Considering the vulnerability of the family members as surrogate decision makers, physicians who recommend proactive treatment must provide maximum disclosure that, at this time, there is no current system or guideline for such treatments and that these proactive treatments are, in fact, individual clinical experiments [8]. Physicians should clearly communicate the efficacy of the proactive treatment as well as the positive and negative possibilities for the patient [35]. Furthermore, physicians need to be cautious not to suggest therapeutic benefit if there is none [35].

Presenting the balance of the potential positive and negative possibilities of treatment to the surrogate decision makers is crucial because proactive treatments may ameliorate but do not completely eliminate the debilitating effects of severe disorders of consciousness [36]. Many individuals generally equate a patient’s “greater degree of recovery of awareness” with a “greater benefit [16].”On the contrary, a patient’s neurological improvement “does not necessarily translate into an improvement in the patient’s psychology and quality of life [16].”

While proactive treatment may improve arousal and in some cases increase cognition and physical ability to interact within the environment, patients have severe disabilities [36]. It may be conceivable that a patient who was unaware before receiving proactive treatment now experiences emotional and physical pain following the intervention [36]. Although family members may be pleased with the patient’s increased arousal and interaction within the environment, the question becomes whether or not this is truly a positive outcome for the patient [36]. With regard to proactive treatment, the fact that “[r] ecovering consciousness may result in harm, and recovery a greater degree of conscious may result in greater harm” must be presented to the surrogate decision makers for consideration [16].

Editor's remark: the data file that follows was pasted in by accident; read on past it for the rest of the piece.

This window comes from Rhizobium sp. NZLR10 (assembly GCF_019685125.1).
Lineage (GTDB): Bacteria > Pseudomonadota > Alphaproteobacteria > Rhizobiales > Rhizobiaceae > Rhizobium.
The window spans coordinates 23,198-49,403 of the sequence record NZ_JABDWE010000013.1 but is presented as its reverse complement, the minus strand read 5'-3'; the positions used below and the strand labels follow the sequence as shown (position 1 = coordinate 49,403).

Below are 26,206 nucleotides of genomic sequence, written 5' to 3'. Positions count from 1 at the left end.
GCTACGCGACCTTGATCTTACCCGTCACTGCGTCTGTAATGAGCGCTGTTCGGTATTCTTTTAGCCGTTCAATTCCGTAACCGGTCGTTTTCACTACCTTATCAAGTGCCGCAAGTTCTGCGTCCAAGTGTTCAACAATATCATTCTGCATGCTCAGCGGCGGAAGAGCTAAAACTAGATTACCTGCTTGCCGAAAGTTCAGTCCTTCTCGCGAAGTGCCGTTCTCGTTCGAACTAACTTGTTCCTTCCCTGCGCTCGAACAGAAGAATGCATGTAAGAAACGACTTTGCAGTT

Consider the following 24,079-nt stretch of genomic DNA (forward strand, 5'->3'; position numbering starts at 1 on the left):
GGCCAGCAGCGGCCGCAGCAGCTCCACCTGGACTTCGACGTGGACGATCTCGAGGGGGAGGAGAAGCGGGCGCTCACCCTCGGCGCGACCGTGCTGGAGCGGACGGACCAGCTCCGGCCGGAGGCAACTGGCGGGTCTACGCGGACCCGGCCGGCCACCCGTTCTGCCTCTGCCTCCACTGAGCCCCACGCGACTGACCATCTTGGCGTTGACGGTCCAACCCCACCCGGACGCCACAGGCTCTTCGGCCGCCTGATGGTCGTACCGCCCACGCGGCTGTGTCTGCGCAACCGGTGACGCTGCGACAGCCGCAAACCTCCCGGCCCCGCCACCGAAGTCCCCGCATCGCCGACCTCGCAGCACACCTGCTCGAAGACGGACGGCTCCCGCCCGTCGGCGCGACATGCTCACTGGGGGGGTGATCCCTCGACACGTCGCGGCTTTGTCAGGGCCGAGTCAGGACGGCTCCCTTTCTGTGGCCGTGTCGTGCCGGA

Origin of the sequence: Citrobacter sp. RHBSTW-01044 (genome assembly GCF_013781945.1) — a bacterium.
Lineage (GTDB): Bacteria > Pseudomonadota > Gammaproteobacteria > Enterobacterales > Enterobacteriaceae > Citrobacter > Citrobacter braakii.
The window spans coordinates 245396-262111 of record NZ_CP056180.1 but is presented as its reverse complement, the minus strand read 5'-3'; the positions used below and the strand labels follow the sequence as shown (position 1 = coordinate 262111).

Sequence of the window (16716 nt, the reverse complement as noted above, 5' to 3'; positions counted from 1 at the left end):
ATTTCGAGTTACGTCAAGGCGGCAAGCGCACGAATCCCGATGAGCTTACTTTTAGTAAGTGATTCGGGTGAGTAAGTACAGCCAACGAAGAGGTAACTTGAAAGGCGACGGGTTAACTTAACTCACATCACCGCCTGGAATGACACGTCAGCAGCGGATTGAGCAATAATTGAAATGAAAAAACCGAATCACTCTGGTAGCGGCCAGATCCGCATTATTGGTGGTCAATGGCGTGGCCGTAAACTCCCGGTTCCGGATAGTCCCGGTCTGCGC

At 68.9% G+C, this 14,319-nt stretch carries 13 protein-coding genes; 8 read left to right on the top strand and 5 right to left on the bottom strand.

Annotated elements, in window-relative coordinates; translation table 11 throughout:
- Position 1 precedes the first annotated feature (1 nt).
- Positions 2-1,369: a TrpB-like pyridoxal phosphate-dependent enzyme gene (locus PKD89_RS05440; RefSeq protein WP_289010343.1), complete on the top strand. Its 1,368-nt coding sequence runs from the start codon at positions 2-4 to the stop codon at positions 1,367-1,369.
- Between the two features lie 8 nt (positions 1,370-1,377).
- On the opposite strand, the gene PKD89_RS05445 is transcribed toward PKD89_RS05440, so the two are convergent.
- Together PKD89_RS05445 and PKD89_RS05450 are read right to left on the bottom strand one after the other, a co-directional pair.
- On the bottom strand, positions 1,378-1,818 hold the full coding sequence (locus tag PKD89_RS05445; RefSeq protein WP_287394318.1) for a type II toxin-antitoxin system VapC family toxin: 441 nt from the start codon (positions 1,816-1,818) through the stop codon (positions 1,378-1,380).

In conclusion, care management of patients with a severe disorder of consciousness is evolving as scientific understanding of vegetative and minimally conscious states grows. Medical-legal principles such as personal autonomy and surrogate decision-making are being challenged by the neuroscientific advancements. Family members who have the task of making medical decisions for their loved one are entitled to information from the medical team that is “scientifically informed and compassionately communicated [36].”

In order for the medical community to best serve the patient, family, and society, changes need to occur. First, care guidelines for patients in a minimally conscious state need to be established and the existing care guidelines for a vegetative state need to be updated. The current care guidelines for vegetative states are not adequate for addressing the complex needs of patients with a severe disorder of consciousness in the acute phase or in the later stages of care. New guidelines for patients with a severe disorder of consciousness must address the availability of proactive treatment approaches and how these treatments should be provided. Second, in addition to developing new care guidelines for severe disorders of consciousness, a model consent form should be implemented that provides for maximum disclosure to surrogate decision-makers of the experimental nature of the proactive treatment approaches. Third, the World Health Organization should more clearly articulate its classifications for severe disorders of consciousness. With inaccurate longitudinal diagnoses and inaccurate or absent reproducible predictors of recovery will be prevented. These three recommended changes in place, physicians, healthcare professionals, and families will be better equipped to manage and protect the interests of patients with severe disorders of consciousness.